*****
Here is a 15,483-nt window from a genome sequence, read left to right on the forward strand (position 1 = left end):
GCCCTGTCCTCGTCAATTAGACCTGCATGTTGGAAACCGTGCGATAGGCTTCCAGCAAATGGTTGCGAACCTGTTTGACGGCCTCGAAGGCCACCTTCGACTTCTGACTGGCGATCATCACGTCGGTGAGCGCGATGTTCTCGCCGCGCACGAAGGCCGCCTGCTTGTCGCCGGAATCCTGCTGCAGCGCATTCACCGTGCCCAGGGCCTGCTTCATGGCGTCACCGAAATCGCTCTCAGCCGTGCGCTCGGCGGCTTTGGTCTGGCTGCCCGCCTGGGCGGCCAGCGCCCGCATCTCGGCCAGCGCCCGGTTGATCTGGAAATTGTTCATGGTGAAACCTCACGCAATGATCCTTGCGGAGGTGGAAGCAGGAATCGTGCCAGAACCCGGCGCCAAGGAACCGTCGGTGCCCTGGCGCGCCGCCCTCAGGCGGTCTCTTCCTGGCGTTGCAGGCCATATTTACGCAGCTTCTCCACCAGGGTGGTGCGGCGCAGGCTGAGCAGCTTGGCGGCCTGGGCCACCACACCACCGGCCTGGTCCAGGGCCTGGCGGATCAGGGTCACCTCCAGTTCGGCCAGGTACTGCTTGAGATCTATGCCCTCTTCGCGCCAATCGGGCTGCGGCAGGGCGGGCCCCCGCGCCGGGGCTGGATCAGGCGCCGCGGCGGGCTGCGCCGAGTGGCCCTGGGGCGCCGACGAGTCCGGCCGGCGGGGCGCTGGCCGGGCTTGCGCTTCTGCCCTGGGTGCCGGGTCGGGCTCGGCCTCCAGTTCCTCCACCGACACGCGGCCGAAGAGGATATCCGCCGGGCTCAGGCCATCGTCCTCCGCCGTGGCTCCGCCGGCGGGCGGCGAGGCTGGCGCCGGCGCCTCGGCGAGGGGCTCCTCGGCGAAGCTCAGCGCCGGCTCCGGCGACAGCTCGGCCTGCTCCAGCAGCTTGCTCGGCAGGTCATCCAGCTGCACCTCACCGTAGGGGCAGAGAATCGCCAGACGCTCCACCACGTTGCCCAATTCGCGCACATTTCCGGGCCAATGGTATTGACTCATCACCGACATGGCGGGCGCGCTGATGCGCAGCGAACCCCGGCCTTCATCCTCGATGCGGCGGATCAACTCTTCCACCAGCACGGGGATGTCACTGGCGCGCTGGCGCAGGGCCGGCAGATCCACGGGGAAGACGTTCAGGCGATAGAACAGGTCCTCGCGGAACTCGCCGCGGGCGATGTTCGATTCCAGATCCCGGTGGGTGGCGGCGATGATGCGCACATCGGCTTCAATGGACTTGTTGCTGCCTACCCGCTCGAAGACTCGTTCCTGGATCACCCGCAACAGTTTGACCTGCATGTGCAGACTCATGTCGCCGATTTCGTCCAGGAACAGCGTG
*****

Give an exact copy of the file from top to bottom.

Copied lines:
Here is a 15,483-nt window from a genome sequence, read left to right on the forward strand (position 1 = left end):
GCCCTGTCCTCGTCAATTAGACCTGCATGTTGGAAACCGTGCGATAGGCTTCCAGCAAATGGTTGCGAACCTGTTTGACGGCCTCGAAGGCCACCTTCGACTTCTGACTGGCGATCATCACGTCGGTGAGCGCGATGTTCTCGCCGCGCACGAAGGCCGCCTGCTTGTCGCCGGAATCCTGCTGCAGCGCATTCACCGTGCCCAGGGCCTGCTTCATGGCGTCACCGAAATCGCTCTCAGCCGTGCGCTCGGCGGCTTTGGTCTGGCTGCCCGCCTGGGCGGCCAGCGCCCGCATCTCGGCCAGCGCCCGGTTGATCTGGAAATTGTTCATGGTGAAACCTCACGCAATGATCCTTGCGGAGGTGGAAGCAGGAATCGTGCCAGAACCCGGCGCCAAGGAACCGTCGGTGCCCTGGCGCGCCGCCCTCAGGCGGTCTCTTCCTGGCGTTGCAGGCCATATTTACGCAGCTTCTCCACCAGGGTGGTGCGGCGCAGGCTGAGCAGCTTGGCGGCCTGGGCCACCACACCACCGGCCTGGTCCAGGGCCTGGCGGATCAGGGTCACCTCCAGTTCGGCCAGGTACTGCTTGAGATCTATGCCCTCTTCGCGCCAATCGGGCTGCGGCAGGGCGGGCCCCCGCGCCGGGGCTGGATCAGGCGCCGCGGCGGGCTGCGCCGAGTGGCCCTGGGGCGCCGACGAGTCCGGCCGGCGGGGCGCTGGCCGGGCTTGCGCTTCTGCCCTGGGTGCCGGGTCGGGCTCGGCCTCCAGTTCCTCCACCGACACGCGGCCGAAGAGGATATCCGCCGGGCTCAGGCCATCGTCCTCCGCCGTGGCTCCGCCGGCGGGCGGCGAGGCTGGCGCCGGCGCCTCGGCGAGGGGCTCCTCGGCGAAGCTCAGCGCCGGCTCCGGCGACAGCTCGGCCTGCTCCAGCAGCTTGCTCGGCAGGTCATCCAGCTGCACCTCACCGTAGGGGCAGAGAATCGCCAGACGCTCCACCACGTTGCCCAATTCGCGCACATTTCCGGGCCAATGGTATTGACTCATCACCGACATGGCGGGCGCGCTGATGCGCAGCGAACCCCGGCCTTCATCCTCGATGCGGCGGATCAACTCTTCCACCAGCACGGGGATGTCACTGGCGCGCTGGCGCAGGGCCGGCAGATCCACGGGGAAGACGTTCAGGCGATAGAACAGGTCCTCGCGGAACTCGCCGCGGGCGATGTTCGATTCCAGATCCCGGTGGGTGGCGGCGATGATGCGCACATCGGCTTCAATGGACTTGTTGCTGCCTACCCGCTCGAAGACTCGTTCCTGGATCACCCGCAACAGTTTGACCTGCATGTGCAGACTCATGTCGCCGATTTCGTCCAGGAACAGCGTG